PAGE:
Atlanta Brisket

Atlanta Brisket, sauteed kale with bleu cheese.

Atlanta Brisket, sauteed kale with bleu cheese.

I’ve been keeping up with my commitment to prepare two new dishes a week.  This week, it was Atlanta Brisket – brisket braised and glazed with coke and ketchup… I’m cooking very mid-century middle-class these days with delicious results.  Coke and ketchup – who knew?

Atlanta Brisket – Phoren style

Garlic cloves
Onions, sliced
White wine
2 c. coke
1.5 c ketchup
4 t. onion powder
2 t. brown sugar
1 t. thyme, dried
1 t each S&P

Cut a portion of fat cap from brisket.  Cut slits all of brisket and fill with slivers of garlic cloves.  Rub with 1 T salt, wrap in plastic and place in refrigerator for 6-24 hours. Pat dry and sprinkle with freshly ground pepper.  Sear both sides, fat side first.  Weigh down with bottom of Dutch oven to ensure even browning, about 4 minutes per side.  Remove brisket. Saute onions in beef fat and oil.  Deglaze pan with white wine.  Make sauce by combining next six ingredients. Place onions in 13 x 9 pan.  Cover with brisket. Cover with sauce and wrap in foil.  Cook in a 325 degree oven for approximately 4 hours.  Rest 30 minutes in sauce.  De-fat sauce, cut across grain, put back in sauce and serve.

Wonderful world of Stewwiches

A couple of years ago, my ex boyfriend told me about his idea to open a shop that sold sandwiches with stew fillings.  For lack of a better word, I’ve been calling them “Stewwiches”.   I caught on to his concept quickly: tummy- warming, home-comfort stews wrapped in a crusty roll – what’s not to like?  So, while we were still dating, I put my culinary skills and his brainchild to the test.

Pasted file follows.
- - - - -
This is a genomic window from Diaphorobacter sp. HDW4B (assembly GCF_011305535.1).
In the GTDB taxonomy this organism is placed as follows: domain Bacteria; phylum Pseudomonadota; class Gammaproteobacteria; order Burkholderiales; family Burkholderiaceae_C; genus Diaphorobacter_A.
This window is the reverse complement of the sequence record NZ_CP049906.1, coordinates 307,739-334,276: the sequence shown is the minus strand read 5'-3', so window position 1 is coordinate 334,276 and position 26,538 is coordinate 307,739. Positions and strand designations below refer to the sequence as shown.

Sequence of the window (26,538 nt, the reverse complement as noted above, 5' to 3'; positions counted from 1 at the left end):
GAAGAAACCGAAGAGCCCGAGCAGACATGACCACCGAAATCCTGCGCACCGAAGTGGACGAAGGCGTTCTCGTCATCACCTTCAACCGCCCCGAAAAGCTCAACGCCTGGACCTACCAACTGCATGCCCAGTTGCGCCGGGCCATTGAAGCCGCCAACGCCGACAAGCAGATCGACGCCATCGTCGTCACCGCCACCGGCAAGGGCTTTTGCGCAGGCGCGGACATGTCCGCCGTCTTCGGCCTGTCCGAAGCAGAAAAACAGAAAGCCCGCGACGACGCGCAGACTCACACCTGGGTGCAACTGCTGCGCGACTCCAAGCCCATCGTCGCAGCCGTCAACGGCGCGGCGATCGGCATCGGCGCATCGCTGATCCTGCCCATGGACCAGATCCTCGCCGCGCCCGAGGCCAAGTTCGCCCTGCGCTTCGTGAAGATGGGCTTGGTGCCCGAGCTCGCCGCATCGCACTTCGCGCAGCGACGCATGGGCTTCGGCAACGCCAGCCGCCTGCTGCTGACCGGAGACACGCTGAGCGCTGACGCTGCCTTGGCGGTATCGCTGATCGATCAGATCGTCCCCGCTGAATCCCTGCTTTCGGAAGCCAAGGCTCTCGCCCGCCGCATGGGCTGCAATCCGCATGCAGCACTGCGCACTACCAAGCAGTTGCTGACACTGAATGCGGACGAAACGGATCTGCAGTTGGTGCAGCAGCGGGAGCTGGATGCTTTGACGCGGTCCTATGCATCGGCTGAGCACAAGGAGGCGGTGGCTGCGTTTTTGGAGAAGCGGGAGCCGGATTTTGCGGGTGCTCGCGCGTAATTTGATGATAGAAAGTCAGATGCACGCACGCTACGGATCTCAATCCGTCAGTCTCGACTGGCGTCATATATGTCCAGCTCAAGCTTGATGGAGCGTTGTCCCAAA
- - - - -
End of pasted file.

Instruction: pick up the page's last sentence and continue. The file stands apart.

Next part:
Stewwich numéro un : Boeuf Bourguignon.  I used my My Frenchy-French culinary school Bourguignon recipe (authentic and time consuming) on an Argentinean roll (Have you had Argentinean sandwich rolls?  Crusty outsides wrapped around fluffy interiors – perfection) with Dijon mustard, pickled onions and smoked gruyere cheese.  The first night, they were good, but the day after – perfection!  I should have known -a good stew always gets better overnight.

Fast forward two years to what seems to be the warmest summer day in history (without A/C, it sure FEELS like it) and I decide to make Stewwich número dos, Chicken Tinga.  Since when does “summer” and “stew” not go together?  A few weeks ago, In Phoenix, I sat in on a cooking class for making Chicken Tinga.  Translation, it’s Mexican shredded chicken stew.  As I sit in my sweltering dining room, I envision a crunchy roll with a layer of more-smokey-than-spicy chipotle mayonnaise, Chicken Tinga, pickled onions (yes, there was pickled onion on the last one, which was a good crunchy, vinegary contrast to the stew), cotija cheese, creamy cubed avocado, cilantro and crisp lettuce.  Oh, dream on, dear Phoren.

The result:

Chicken Tinga Stewwiches

2           Chicken breasts, roasted and very thinly sliced
1/2        small onion, cisele
1/4-1/2 pasilla chile, cisele
2           garlic cloves, chopped
3           tomatillos, diced
2           tomatoes, diced
1           chipotle chile in adobo, chopped
1 T.       adobo sauce
2 t.        Mexican oregano
1/2 t.     cumin
1/4 t.     cinnamon
3/4 c.    chicken broth
Salt and freshly ground pepper to taste

**quantities are estimates

Sweat onion and pasilla.  Add garlic and sauté briefly.  Add tomatillos and tomatoes and cook until softened.  Add chicken, broth, chipotle, adobo and spices.  Cook uncovered until chicken is shredded completely, 75 to 90 minutes.

Pickled Onions
1/2        small onion, thinly sliced
1/2 c.    vinegar (white or apple cider)
1 t.        sugar
Juice from 1/2 orange
1 t.       dried oregano
1/2 t.     salt
1/2 -1 c. boiling water